|1,500K IOPS (2TB)
1,400K IOPS (1TB)
|4KB Random Write Performance
|1,600K IOPS (2TB)
1,500K IOPS (1TB)
|93% RH (40° C)
|Power Consumption Active
|SSD Smart Support
|SSD Operating Temperature
|0°C to +70°C
|Form Factor: M.2 SSD|Supported
PCIe Gen5 Platforms: Select Gen5 capable boards from AMD 600 Series, Intel 600, 700
Backward compatible with PCIe Gen4 and Gen3
Platforms: Intel 100, 200, 300, 400, 500, X99, X299 Chipsets, AMD Socket AM4 Platform, X399, TRX40
|TRIM, S.M.A.R.T, Garbage Collection
|3.3V, +/- 5%
|PCIE* 5 x 4
For this review, we will be looking at the 2TB model of the Corsair MP700 Pro. Comparables are a mixture of popular Gen4 SSDs and the Gen5 SSDs equipped with the Phison E26 platform:
For testing, we use two platforms. The consumer test platform supports PCIe Gen4/Gen5 SSDs and is sometimes leveraged for lighter consumer-based tests such as BlackMagic DiskSpeed Test and CrystalDiskMark, and our main platform, a Dell PowerEdge R760, which overlaps with our enterprise tests. For ultimate flexibility, we worked with Serial Cables, who supplied us with an 8-bay PCIe Gen5 JBOF for U.2/U.3, M.2, and E1.S/E3.S drive testing. This allows us to test all current and emerging drive types on the same test hardware.
Dell PowerEdge R760 Configuration
When benchmarking storage devices, application testing is best, and synthetic testing is second. While not a perfect representation of actual workloads, synthetic tests help baseline storage devices with a repeatability factor that makes it easy to compare competing solutions. These workloads offer a range of testing profiles ranging from “four corners” tests and common database transfer size tests to trace captures from different VDI environments.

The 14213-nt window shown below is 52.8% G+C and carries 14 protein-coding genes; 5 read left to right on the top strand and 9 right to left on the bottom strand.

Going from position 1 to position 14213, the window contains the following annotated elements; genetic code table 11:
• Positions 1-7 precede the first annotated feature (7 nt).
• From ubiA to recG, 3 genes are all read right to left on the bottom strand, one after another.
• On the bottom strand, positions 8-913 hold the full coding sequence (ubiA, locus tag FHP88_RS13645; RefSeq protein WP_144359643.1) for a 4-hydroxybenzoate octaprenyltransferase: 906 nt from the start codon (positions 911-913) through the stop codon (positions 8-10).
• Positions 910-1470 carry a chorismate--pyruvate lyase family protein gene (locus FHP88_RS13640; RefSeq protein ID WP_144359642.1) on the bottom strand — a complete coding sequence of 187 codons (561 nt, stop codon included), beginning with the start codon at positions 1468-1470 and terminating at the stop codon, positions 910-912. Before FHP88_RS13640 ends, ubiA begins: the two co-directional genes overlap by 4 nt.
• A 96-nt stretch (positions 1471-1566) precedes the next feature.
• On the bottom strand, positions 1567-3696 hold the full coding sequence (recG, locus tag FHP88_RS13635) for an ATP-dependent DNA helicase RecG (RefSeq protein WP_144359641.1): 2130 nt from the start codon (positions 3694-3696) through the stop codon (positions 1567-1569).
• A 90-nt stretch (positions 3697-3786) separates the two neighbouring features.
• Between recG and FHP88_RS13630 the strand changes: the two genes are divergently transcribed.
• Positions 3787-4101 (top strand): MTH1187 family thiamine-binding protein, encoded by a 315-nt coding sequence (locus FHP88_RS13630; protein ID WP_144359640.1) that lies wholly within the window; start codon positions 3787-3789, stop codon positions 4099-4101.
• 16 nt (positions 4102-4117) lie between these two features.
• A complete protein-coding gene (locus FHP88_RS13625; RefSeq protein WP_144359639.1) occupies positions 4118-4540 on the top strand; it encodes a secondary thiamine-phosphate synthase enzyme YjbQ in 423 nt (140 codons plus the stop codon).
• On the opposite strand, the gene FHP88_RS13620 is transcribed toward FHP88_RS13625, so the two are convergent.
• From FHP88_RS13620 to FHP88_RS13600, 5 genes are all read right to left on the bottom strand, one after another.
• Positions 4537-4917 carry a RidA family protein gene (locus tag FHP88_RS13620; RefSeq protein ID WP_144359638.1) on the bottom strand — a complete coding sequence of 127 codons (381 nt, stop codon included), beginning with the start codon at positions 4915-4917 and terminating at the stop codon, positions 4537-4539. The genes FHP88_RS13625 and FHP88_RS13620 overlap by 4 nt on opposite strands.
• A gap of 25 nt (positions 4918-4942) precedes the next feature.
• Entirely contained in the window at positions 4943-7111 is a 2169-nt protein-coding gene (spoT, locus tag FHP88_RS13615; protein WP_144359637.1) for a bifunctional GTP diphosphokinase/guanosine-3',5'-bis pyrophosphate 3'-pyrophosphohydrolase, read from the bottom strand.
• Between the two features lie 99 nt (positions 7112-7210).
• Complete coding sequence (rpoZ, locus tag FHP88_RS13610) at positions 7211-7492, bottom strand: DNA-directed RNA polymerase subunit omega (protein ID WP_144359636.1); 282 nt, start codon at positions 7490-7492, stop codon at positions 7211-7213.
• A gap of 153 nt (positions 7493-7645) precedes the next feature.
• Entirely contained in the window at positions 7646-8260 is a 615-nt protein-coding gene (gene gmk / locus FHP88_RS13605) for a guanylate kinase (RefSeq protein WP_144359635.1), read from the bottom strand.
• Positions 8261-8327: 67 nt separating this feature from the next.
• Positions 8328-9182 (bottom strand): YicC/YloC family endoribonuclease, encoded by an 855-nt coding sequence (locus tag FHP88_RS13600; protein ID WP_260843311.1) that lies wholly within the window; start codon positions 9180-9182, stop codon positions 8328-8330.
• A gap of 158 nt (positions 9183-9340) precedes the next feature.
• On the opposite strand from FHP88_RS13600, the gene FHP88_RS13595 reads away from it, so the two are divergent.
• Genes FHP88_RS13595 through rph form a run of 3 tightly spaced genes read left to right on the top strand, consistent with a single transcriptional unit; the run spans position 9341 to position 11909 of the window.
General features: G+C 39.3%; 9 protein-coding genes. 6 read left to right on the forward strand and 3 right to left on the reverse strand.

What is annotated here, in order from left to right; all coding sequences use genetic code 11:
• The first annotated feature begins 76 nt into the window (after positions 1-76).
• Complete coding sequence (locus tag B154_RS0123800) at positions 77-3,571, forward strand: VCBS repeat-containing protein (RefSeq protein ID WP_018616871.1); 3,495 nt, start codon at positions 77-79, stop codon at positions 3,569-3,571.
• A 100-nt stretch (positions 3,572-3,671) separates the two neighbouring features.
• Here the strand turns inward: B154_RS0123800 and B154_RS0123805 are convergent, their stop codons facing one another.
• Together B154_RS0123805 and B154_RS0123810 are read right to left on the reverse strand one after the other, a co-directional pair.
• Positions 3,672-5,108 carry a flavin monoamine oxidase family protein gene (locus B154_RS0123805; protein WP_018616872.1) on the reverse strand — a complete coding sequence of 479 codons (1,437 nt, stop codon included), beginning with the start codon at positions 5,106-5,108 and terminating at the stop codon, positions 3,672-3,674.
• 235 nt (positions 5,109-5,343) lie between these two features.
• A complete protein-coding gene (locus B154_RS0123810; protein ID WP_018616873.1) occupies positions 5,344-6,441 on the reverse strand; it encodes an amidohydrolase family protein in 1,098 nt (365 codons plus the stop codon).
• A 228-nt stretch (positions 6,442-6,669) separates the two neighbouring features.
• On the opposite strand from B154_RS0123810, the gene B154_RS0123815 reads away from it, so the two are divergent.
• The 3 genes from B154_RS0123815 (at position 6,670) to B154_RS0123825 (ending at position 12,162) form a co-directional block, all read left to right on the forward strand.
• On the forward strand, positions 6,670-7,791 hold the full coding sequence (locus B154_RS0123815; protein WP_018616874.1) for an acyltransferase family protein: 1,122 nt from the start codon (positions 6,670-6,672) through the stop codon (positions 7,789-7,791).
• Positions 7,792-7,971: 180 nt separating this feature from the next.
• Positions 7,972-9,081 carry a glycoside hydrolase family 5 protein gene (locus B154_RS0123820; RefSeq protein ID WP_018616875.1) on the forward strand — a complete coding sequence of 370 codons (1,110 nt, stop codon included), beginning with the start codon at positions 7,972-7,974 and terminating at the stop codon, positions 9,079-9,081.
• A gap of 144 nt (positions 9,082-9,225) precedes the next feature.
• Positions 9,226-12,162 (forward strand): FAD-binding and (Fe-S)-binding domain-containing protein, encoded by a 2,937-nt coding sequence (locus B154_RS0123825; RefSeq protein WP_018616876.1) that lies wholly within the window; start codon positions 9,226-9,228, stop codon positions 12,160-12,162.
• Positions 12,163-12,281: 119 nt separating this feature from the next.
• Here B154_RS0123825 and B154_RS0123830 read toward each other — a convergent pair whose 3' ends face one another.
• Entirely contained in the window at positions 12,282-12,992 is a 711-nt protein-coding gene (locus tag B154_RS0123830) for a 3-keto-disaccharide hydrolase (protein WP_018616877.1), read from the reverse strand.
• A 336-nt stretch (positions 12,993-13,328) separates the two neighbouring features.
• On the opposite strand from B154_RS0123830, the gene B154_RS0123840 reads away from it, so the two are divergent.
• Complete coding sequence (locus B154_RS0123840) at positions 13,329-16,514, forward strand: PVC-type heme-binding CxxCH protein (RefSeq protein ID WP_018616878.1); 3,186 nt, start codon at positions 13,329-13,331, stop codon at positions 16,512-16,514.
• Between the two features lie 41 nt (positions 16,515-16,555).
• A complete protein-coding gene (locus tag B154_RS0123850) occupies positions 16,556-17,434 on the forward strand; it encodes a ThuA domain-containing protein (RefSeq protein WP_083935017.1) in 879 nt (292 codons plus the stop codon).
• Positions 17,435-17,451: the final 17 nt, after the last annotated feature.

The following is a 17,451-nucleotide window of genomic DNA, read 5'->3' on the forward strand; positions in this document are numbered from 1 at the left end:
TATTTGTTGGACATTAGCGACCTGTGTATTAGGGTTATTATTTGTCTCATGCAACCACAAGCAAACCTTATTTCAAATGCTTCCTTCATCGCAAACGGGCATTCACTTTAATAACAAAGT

These tests leverage the common vdBench workload generator, with a scripting engine to automate and capture results over a large compute testing cluster. This allows us to repeat the same workloads across various storage devices, including flash arrays and individual storage devices. Our testing process for these benchmarks fills the entire drive surface with data, then partitions a drive section equal to one percent of the drive capacity to simulate how the drive might respond to application workloads. This differs from full entropy tests, which use 100 percent of the drive and take them to a steady state. As a result, these figures will reflect higher-sustained write speeds.
Starting with 4K random read, the Corsair MP700 Pro Gen5 drive performed very well, hitting just over a million IOPS at 126ms. The Gen4 Solidigm P44 Pro SSD was the best-performing drive.
The Corsair MP700 Pro SSD faired well when it came to writes, peaking at 255K IOPS at just 80.8ms in latency. The best-performing drive here was by far the Samsung 990 Pro.